Carnegie Corproration of New York Announces $3.4 Million Dollar Grant to African University

UNIVERSITY OF DAR ES SALAAM IN TANZANIA RECEIVES GRANT FOR THREE YEARS

PART OF CARNEGIE’S CONTRIBUTION TO THE PARTNERSHIP TO STRENGTHEN AFRICAN UNIVERSITIES: A COALTION OF FOUR U.S. FOUNDATIONS

The University of Dar es Salaam, in Dar es Salaam Tanzania has received a $3,491,000 three year grant from Carnegie Corporation of New York to implement a major overhaul of the institution which began a process of reform in 1993. Since independence, Tanzania has focused on creating a democratic society where stability and economic development can move the country forward. Critical to that progress is Tanzania’s central university in Dar es Salaam, which educates the scholars, public policy professionals, educators, scientists and civil service leadership. The process of reform has radically changed the efficiency and organization of the university. This grant will allow the implementation of curriculum and technological changes that will permit the university to operate in the more demanding global environment.

"The Partnership is dedicated to strengthening reform movements that are already underway in African higher education. We believe the University of Dar es Salaam is an educational leader than can make a contribution, not only in Tanzania but in other institutions across the continent," says Vartan Gregorian, President of Carnegie Corporation. "The University has increased enrollment in the last decade and tightened administrative procedures while offering more flexibility to faculty. This grant will enable Dar’s leadership to focus on improving the environment for teaching, learning, research and publications."

"There is strong and dedicated leadership at the University of Dar es Salaam who are ready to move the institution to the next stage — academically and technologically," says Narciso Matos, Chair of the Corporation’s International Development Program. "This financial commitment is made with the understanding that the quality of education, research and academic programs can improve if modern technological tools and scholarly publications and data can be made available to this academic community. The will is there throughout the University community to make changes and with our grant there will be resources to implement the consensus for reforms."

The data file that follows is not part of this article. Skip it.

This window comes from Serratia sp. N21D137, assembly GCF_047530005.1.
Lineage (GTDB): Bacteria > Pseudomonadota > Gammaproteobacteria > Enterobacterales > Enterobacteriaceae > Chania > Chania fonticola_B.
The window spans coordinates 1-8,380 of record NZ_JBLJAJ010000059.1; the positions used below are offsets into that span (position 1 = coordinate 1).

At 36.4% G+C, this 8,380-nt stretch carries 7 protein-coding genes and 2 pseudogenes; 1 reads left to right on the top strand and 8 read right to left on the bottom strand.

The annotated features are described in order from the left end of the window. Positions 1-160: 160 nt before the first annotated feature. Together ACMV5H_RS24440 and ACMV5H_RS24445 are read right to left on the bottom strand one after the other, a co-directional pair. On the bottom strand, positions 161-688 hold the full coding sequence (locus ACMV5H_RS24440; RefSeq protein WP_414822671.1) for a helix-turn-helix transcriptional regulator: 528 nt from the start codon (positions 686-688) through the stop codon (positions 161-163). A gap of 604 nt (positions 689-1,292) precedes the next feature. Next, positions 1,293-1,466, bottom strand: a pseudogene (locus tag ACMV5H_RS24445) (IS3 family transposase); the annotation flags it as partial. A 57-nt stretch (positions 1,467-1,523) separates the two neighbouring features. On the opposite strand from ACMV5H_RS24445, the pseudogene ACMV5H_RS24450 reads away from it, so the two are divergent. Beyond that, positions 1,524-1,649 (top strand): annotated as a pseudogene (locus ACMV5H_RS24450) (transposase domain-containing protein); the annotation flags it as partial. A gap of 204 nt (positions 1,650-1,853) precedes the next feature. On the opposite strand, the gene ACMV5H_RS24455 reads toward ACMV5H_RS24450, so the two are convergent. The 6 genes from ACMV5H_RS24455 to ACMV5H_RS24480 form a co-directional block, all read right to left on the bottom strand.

The grant will support activities that build a modern technological infrastructure that can advance teaching and research but will also invest in work by individual faculties, student life and the library. Funds will allow the upgrading of training of students and staff that will improve the quality of the educational opportunities. This grant will allow integration of the multi-library systems at Dar and create easier access to library resources and computers for students and faculty. The process of reform will continue in financial and management areas of the university, and to ensure that the lessons learned in this process are not lost, the grant will permit the recording and disseminating of the process. It is expected that two books documenting the process of change will be written and widely shared with other universities throughout Africa.